Armed with legal precedent, and other vital evidence of the farcical nature of the charges levied against the defendents, the group (while representing only themselves as individuals) moved for dismissal of all charges. The charge of obstruction of justice was soon addressed, and Jones v. Commonwealth, as well as Atkins v. Commonwealth were cited in a most succinct and successful manner, under the argument that no individual actually physically impeded the process of arrest, but only made the arresting officers’ task more difficult by reserving their 5th Amendment right. Already, the youthful commowealth attorney was clearly fazed by the actions of a seemingly motley crew of contemptuous dregs. While the CA attempted to stammer out more inaccuracy and untruth to argue forth that charge, the judge bemusedly rejected his claims after the defendants briefly clarified that the obstruction of justice summons was issued prior to convening with the magistrate, therefore containing the circumstances to the same of the cited precedents.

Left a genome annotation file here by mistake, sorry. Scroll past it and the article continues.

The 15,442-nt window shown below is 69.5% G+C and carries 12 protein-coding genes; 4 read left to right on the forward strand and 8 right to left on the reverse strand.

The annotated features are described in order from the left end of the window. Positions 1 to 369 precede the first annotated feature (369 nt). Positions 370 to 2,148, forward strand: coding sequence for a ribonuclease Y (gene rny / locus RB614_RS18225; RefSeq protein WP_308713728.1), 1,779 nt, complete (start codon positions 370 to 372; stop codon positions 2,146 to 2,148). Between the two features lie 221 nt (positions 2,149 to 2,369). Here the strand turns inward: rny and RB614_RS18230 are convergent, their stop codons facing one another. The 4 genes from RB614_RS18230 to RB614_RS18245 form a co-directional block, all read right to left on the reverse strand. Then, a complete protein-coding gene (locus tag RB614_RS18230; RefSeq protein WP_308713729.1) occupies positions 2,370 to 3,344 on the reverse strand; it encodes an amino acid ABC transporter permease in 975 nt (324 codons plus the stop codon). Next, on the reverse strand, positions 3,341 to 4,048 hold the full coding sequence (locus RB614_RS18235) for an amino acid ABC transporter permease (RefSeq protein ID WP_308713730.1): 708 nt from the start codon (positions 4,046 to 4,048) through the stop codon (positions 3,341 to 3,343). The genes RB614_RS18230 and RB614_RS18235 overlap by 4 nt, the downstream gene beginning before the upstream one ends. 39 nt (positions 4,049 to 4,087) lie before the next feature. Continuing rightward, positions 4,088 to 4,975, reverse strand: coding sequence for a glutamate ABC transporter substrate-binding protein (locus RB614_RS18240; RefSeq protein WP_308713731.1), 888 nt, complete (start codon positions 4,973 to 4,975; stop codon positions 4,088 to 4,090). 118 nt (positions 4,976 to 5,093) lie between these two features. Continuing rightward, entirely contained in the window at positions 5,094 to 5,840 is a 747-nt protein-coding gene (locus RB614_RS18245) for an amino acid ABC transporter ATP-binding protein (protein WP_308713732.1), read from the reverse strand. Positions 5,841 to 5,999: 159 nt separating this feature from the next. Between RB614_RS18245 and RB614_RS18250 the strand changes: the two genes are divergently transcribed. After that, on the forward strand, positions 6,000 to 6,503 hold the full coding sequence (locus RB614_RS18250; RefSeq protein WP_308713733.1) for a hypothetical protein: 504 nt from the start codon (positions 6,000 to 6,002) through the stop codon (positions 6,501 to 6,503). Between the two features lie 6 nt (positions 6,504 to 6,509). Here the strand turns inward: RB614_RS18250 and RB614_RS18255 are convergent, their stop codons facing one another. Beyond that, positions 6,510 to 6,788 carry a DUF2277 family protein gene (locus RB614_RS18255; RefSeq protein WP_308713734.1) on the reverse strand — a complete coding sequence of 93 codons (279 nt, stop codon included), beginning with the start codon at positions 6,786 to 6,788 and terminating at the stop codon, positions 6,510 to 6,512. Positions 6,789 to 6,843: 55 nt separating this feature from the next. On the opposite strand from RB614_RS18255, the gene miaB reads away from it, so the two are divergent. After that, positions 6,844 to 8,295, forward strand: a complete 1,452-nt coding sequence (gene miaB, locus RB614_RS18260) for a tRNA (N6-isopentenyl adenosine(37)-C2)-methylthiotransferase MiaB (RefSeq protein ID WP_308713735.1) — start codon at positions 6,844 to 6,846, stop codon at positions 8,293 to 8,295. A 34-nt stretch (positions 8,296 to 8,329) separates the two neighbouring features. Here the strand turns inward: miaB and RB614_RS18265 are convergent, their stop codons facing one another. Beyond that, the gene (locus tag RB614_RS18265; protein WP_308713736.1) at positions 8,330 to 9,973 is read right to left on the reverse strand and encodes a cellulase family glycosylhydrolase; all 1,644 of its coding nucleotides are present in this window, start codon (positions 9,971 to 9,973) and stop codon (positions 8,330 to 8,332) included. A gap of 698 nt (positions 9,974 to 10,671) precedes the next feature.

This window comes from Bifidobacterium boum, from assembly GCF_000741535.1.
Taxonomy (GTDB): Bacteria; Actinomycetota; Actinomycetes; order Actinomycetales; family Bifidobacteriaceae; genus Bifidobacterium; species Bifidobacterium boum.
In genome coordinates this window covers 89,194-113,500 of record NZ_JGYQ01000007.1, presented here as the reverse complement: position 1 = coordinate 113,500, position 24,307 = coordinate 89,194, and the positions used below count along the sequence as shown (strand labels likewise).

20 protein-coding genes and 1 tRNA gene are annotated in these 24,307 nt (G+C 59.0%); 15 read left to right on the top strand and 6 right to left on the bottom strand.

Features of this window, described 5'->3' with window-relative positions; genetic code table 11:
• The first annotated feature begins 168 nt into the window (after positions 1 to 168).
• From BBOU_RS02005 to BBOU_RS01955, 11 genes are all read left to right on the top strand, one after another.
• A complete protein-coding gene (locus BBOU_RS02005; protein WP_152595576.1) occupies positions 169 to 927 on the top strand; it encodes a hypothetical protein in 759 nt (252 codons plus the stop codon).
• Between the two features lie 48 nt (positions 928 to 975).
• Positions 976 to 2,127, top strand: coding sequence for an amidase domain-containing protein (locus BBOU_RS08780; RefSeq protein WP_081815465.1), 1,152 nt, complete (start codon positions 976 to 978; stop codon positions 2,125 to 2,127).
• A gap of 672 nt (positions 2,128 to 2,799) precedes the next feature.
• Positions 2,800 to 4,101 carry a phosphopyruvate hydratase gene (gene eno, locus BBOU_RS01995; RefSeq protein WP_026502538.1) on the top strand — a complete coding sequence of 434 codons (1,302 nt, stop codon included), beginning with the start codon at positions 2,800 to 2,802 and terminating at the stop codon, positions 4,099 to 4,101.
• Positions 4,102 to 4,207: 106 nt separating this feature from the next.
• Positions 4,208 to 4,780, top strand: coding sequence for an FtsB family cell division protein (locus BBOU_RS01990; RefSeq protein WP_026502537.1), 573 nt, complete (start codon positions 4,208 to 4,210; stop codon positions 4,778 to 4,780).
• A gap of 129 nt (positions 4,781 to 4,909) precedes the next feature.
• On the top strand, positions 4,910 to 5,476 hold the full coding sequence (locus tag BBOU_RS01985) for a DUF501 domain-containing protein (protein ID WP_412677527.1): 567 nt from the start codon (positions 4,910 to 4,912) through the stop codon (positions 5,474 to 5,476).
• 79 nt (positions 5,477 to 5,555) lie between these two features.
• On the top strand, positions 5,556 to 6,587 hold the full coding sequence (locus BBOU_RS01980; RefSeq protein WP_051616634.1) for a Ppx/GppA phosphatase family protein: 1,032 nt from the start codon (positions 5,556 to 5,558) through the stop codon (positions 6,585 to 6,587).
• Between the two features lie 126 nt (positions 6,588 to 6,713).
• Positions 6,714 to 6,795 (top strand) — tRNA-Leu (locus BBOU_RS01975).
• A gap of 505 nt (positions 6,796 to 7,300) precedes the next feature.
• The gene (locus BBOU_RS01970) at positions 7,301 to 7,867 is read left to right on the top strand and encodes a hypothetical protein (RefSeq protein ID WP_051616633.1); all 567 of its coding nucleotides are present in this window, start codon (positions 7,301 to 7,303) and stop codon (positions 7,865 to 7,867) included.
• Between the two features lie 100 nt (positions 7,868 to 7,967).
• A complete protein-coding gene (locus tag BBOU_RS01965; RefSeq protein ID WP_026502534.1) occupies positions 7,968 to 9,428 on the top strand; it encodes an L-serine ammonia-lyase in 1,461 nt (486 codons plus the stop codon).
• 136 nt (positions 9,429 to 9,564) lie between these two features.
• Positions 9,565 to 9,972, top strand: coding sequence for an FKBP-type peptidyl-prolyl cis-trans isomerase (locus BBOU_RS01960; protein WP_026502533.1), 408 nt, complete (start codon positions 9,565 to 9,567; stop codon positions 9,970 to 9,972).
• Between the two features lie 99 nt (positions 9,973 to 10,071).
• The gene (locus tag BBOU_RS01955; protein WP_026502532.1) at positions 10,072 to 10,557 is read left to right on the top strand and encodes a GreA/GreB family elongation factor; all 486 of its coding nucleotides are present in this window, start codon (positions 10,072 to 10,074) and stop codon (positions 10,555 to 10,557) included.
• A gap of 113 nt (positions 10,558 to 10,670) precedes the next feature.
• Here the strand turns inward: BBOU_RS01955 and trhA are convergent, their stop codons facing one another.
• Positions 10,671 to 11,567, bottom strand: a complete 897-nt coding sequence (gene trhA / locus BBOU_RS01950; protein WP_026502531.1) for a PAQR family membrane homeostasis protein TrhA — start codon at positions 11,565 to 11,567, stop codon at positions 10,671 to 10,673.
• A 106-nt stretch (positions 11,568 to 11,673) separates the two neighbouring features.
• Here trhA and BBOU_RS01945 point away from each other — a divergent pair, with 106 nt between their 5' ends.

Moving on to the trespassing charges, the defendants proposed the unconstitutional nature of the statute defining park hours and use of the park accordingly. The clause contained within said statute explained the possibility of use of the park outside of regular hours by obtaining a permit from the mayor’s office, but did not clearly define the requirements or discretion used for acquiring this permit. The judge did not choose to fully recognize this claim, but also did not have the power to rule the statute unconstitutional outright. The defense next proposed that since all conventional and advised forms of action (i.e., contacting city council) had been exhausted, direct action was necessary, as was the presence of the occupation at night to successfully express the dire nature of the concerns being raised. Therefore, it was most simply an exercise of free speech. Also, questions were raised as to the conclusions left to be drawn from the most curious police behavior experienced during the occupation.